The Leeds Teaching Hospitals NHS Trust

Million pound grant to help improve healthcare transition for children and young people

24 January 2019

For young people with long term conditions, the transfer from children’s to adult services is a critical time in their lives. The transition can shape a young person’s on-going health and well-being, and ensuring that they have a smooth experience of transition is a project that Leeds Children’s Hospital has been tasked with.

In 2015 a team from the Children’s Hospital, part of Leeds Teaching Hospitals NHS Trust, were awarded funding from the Burdett Trust for Nursing and were able to implement a three year project, working with all 42 of its services that required transition pathways.

In 2018, the Trust was awarded a further £1.3m to continue this work on a national scale. The grant, the biggest ever awarded by the Burdett Trust, will see Leeds Children’s Hospital work collaboratively with NHS Improvement to set up and work with regional teams across the country to highlight their Model of Care for Transition for young people, which other organisations can adapt to meet the needs of their own organisations.

A national network of expert nurses will lead the implementation of transition across defined regions, something that Head of Nursing at Leeds Children’s Hospital, Anne Stanton, believes is key to the project’s success. “It is really important that we get the transition from children’s to adult services right for all of our young people. It is a pivotal part of their healthcare journey and is critical in ensuring that their on-going care is effective and is working in the best way that it can for them and their families. To have a team of specialist nurses working in a structured way, towards one common goal will have a really positive impact on healthcare services and the young people experiencing them up and down the country.”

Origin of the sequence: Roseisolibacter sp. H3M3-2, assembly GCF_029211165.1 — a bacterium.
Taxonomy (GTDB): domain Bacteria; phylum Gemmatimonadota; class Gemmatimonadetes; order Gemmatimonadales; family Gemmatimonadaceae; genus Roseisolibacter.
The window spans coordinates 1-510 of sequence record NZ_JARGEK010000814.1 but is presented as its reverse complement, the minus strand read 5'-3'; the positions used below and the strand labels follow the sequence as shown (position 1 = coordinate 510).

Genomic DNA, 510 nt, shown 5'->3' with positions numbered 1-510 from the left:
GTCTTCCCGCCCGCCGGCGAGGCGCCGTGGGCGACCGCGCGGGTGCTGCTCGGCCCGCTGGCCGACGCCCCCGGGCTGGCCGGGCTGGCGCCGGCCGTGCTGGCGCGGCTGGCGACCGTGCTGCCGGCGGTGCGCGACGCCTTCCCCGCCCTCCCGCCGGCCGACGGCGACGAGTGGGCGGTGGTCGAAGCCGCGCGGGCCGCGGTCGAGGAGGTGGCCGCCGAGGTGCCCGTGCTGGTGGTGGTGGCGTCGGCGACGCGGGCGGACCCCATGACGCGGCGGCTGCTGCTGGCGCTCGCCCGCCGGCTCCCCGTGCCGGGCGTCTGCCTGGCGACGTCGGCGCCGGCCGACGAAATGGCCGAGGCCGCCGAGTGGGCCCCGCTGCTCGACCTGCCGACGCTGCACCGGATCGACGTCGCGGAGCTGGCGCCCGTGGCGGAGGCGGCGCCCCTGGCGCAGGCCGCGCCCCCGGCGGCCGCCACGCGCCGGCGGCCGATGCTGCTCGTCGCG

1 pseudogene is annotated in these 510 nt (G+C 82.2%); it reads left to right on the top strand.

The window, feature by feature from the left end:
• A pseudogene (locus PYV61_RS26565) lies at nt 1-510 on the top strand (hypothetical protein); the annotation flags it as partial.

Leeds Children’s Hospital will aim to build on the work already completed and will lead the implementation of transition across a number of regions.  The project aims to inform and influence services for all young people, aged 11 – 24 years, who have a long term illness which requires movement between services to provide on-going care or monitoring.

Transitioning from children’s to adult services is notoriously difficult for some young people and presents both risk and opportunity in their development. In 2014 the Care Quality Commission (CQC) described a health and social care system that was letting down many young people who are at a time of life where decisions are crucial.

Historically, young people and their families have expressed concerns when transitioning from children’s to adult services, with many not wanting to leave the nurturing environment of children’s services.  Patients and their families have developed an established trust and reliance on health professionals, with many patients having known them for most of their life.

At Leeds Teaching Hospitals there has been a gradual change of ethos in care. Teenagers and young people are now working much more closely with health professionals who are now seeking their opinions in order to improve practice.  The initial project run by the hospital in 2015 was commended as an area of good practice by the CQC as part of a visit in 2016.  Now in its third year, the project is seeing real improvements to patient care and experience, with some case studies showing dramatic improvements in health outcomes.

Dr Yvette Oade, Acting Chief Executive at Leeds Teaching Hospitals NHS Trust said: “I’m extremely proud to see the team from Leeds Children’s Hospital leading on a national project, and one that is so important for young people across the whole of the UK. The fantastic work that they have already completed stands them in good stead to continue this vital work. It will see a specialist team working together to ensure that the transition for young people is one that works for them and encourages them to take control of their health and be more involved in key decision making.”

Shirley Baines, Chief Executive at the Burdett Trust for Nursing added: “The initial piece of work carried out by Leeds Children’s Hospital was impressive and saw some great results. We’re really pleased to play a part in enabling them to continue and progress this initiative which is really vital to not only children and young people but also to the staff who care for them and their families - all of whom will benefit from this work.”